Tuesday 23rd January 2018, 1945 KO
Metropolitan Police FC vs Tonbridge Angels FC
The Build Up
An unexpectedly free Tuesday evening found me making the short drive to East Molesey, and the Met Police’s home ground of Imber Court. Tonight would be the third time I’ve been to see the Met Police play, and I’m yet to see them drop points. A home tie against Tonbridge Angels would give Jim Cooper’s side the chance to make it three wins from three in front of the Grass Roots Tourist.
Despite attendances rising by almost 14% this season, the boys in blue still have one of the lowest average attendances in the Bostik Premier, with only promoted Thurrock getting fewer through the turnstiles. Partly due to being named for the Old Bill (rarely a crowd pleaser…), partly due to not being geographically associated to the area, and partly due to being in predominantly rugby territory, the Met’s difficulty in getting supporters in means they operate on a much smaller budget than the teams around them. Considering this, it is remarkable that the side who finished 17th last season find themselves in 8th going into tonight’s match – especially considering this is the league where Glenn Tamplin is spending the GDP of Laos on player salaries each week.
A hard to take 1-0 loss to Wingate & Finchley was hardly ideal preparation for the Met, and missing top scorer Lloyd Macklin from the match day 16 meant that Tonbridge could arrive with confidence. Angels, by contrast, are coming off the back of a hard fought 1-0 victory against mid table rivals Enfield Town, and have their own top scorer – Alexander Akrofi – safely ensconced within the starting line-up. A win tonight, and with two games in hand on their hosts, could see 11th placed Tonbridge quickly leapfrog Met Police in the league.
On arrival at the ground I eschewed my usual practice of a walk around to take photos. Having visited Imber Court before, and in the daytime when the light is more conducive to good photos, I satisfied myself simply buying a programme (£2), and a Golden Goal ticket (paying a quid for the privilege of 65th minute ticket – cheers) and beat a path to the tea hut.
Although not the best nonleague food I’ve experienced (Worcester Park in general, Walton & Hersham for the chips), the hot dog with onions, Cup’a’Soup and Diet Coke at only £4.50 represented great value for money, and was thoroughly enjoyable. Well, the hot dog and soft drink were – the soup in a mug was rank, and swiftly found its way into the bin.
My pre match preparations were also briefly interrupted by noticing one fan’s particularly impressive effort at a moustache. Sporting the best lip warmer since Joseph Stalin, I thought it was only fair to highlight his commitment and dedication to Tom Selleck with a photo. I hope he doesn’t mind…
The team of match officials led the team out, and it struck me that it was awfully kind of the FA to allow someone to officiate a league match on Year 11 work experience. Mercifully, the referee had been paired with two of the more “experienced” looking assistant refs on the circuit who I assume had a secondary role of taking him home to his parents afterwards.
Said youthful ref got proceedings underway, and in short order Tonbridge Angels had the first sight of goal, when centre forward Nathan Elder fizzed a shot from around 30 yards, which flew past the upright of Luke Williams’ goal. That was about all the Angels were to see of Williams’ goal in the first period, as a healthy travelling contingent of Kentish fans were frustrated by their side’s inability to string passes together.
The Met Police on the other hand, were racking up the passes like nobody’s business. Clearly set up to retain possession and look to release the full backs Tom Bird and Sam Williams on the overlap, the Met’s approach started to bear fruit with a couple of early sighters in the first ten minutes. It wasn’t until 14 minutes, though, that they got their first good chance. A deep cross from the right was over hit, and it looked as if it would drift out harmlessly. However, new signing from Kingstonian Alec Fiddes had other ideas. With the technical ability he clearly learned playing in Spain’s Segunda B (definitely not whilst at Exeter – spit), he lofted the ball towards goal, forcing Jonathan Henly into acrobatic action to tip over.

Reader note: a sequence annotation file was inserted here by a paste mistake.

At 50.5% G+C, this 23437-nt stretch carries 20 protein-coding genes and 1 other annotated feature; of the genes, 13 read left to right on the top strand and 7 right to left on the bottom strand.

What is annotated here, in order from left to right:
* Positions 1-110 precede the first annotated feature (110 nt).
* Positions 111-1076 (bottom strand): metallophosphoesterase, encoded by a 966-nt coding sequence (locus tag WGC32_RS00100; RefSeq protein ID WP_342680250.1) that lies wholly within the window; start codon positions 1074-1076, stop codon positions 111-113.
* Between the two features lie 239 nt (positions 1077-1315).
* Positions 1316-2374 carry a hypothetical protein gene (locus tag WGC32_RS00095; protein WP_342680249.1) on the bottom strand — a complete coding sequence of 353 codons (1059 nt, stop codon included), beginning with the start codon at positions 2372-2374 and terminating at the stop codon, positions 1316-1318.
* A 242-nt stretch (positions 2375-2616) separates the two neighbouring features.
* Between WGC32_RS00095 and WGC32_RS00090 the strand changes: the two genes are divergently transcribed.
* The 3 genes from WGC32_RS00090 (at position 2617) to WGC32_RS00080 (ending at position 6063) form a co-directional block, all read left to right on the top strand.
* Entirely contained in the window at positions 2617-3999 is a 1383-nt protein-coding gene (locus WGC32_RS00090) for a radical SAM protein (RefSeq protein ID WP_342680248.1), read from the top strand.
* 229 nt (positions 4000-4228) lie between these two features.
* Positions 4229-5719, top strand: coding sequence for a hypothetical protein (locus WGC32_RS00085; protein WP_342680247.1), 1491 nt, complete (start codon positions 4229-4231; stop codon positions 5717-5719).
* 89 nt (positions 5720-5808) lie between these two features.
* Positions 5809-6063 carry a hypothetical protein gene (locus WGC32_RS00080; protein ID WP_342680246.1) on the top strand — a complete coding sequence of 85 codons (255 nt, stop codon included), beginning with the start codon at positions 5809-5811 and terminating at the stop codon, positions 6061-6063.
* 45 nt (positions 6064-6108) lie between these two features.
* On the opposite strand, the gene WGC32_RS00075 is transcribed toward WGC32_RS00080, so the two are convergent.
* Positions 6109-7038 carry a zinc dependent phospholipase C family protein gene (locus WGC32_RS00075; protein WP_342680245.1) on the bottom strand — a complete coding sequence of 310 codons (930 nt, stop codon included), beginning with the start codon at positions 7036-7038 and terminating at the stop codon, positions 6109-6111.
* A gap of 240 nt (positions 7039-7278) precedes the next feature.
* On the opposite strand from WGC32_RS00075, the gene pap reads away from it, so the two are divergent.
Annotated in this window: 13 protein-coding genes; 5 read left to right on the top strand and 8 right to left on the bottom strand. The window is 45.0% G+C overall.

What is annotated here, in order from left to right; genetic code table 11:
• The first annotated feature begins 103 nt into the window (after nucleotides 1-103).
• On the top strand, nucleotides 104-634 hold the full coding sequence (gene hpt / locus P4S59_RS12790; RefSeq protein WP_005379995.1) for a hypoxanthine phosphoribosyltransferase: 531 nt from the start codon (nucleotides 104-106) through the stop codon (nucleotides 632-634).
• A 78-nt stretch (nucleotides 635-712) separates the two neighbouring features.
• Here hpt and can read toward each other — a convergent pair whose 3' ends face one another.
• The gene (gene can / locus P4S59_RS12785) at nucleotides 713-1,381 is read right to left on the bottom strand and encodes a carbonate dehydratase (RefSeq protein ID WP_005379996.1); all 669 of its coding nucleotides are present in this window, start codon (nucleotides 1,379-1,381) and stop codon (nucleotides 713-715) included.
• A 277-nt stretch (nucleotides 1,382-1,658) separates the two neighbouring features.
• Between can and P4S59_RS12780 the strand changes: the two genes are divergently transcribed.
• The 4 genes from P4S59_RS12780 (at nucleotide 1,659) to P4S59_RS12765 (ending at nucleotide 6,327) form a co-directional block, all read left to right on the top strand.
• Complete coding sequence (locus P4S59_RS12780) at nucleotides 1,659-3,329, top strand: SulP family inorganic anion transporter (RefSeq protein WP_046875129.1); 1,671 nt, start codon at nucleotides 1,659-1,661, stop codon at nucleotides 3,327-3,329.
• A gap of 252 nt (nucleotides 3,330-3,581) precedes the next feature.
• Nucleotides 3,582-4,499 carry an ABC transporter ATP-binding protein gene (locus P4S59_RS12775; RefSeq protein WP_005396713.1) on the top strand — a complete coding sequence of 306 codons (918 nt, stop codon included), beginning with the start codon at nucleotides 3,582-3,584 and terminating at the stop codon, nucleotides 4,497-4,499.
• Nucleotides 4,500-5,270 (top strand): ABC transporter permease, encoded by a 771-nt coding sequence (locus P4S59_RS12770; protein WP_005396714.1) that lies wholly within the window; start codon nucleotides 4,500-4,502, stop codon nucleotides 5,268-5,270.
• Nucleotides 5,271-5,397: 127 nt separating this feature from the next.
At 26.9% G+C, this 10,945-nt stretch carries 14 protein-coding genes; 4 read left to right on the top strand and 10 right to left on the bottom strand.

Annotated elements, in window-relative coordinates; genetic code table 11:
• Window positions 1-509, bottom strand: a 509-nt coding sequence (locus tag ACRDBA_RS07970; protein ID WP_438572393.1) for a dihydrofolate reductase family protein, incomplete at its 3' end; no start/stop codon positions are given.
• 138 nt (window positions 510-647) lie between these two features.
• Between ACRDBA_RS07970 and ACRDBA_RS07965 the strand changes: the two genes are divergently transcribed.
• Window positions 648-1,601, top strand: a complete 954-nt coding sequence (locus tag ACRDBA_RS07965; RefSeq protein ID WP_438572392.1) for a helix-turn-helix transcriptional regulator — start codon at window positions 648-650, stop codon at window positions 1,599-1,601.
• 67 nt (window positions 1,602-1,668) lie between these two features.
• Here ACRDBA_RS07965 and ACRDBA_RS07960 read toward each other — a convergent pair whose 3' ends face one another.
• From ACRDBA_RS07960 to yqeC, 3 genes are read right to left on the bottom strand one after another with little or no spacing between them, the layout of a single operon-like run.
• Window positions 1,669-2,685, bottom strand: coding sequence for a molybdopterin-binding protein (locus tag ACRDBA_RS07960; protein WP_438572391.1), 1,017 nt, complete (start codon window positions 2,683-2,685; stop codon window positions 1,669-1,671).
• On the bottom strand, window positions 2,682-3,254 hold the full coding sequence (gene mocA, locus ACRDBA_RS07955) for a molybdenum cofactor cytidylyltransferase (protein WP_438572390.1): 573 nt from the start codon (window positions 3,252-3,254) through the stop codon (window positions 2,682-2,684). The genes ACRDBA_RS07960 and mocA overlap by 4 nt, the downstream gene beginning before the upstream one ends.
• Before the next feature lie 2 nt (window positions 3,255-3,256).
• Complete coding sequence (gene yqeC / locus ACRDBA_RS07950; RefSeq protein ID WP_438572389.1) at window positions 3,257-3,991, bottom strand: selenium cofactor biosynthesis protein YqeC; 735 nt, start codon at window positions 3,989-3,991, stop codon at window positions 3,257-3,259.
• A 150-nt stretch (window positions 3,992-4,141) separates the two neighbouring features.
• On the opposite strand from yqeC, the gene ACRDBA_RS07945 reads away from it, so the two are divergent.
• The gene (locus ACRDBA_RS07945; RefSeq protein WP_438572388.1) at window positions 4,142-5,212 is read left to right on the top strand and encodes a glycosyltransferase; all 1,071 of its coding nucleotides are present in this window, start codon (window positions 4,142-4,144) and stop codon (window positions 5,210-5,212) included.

Henly was certainly the busier of the two keepers during the opening exchanges, and the former Hemel Hempstead ‘keeper was pressed into action again on 22 minutes. A deep free kick by Tom Bird – he of Football Icon fame – was met by the head of a leaping Jay Gasson. His header was text back, down into the ground and right in the corner. Just as I was cursing my luck in having the photo of a bulging net obscured by a melee of players, I was astounded to see the ball rise up into the air and clear. Somehow, Henly had got down to it and clawed/kicked the ball to safety. I can only assume he cheated, or that he is a wizard, because it looked nigh on impossible. Well done, Sir.
There was, however, nothing that Henly could do with Met Police’s opener, which came in the 28th minute. When Fiddes again kept possession well in midfield, the rozzers recycled the ball through the midfield. A succession of quick, snappy passes, and Sam Williams found himself in space, teed up be Jonny Wright on the right wing. His cross from deep found Bayley Mummery unmarked in acres of space, and the summer arrival from Ashford Town (Middx) made no mistake with the header.
Having waited the best part of half an hour for the opener, and seen my chances on the Golden Goal draw eradicated, the 126 souls in attendance waited only two minutes for the second, and again it came from a full back’s cross. This time, Tom Bird was the provider. He received the ball from Gasson inside his own half, and backed himself to beat Liam Smith for pace. Beat Smith for pace he did, and as Bird approached the box Smith pulled him down, giving the Met a well placed free kick. Bird dusted himself down and whipped the wall in to the back stick, whereupon Jonny Wright nodded the ball back across goal, straight into the hands of a jumping Henly. If I couldn’t work out how Henly kept the ball out earlier, I can’t really work out how he let this one in, seemingly palming it into the top corner of his own net.
With the home side 2-0 up, and having all the play, they looked to capitalise on the possession before half time, coming close on 41 minutes when Mummery’s fine header forced a good save from Henly, tipping on to the crossbar and over. Goal kick, obviously. Whilst that was an odd decision by the officiating team, there was an odder one still three minutes later. When an Angels attacker dribbled at the Met defence, he was quite clearly – and audibly – tripped about five metres in front of the ref. There is absolutely no way he can have missed it, so I can only assume he was playing the advantage. The rub being, there is no advantage when the side lose possession after the tackle and the free kick would have been eminently strikeable…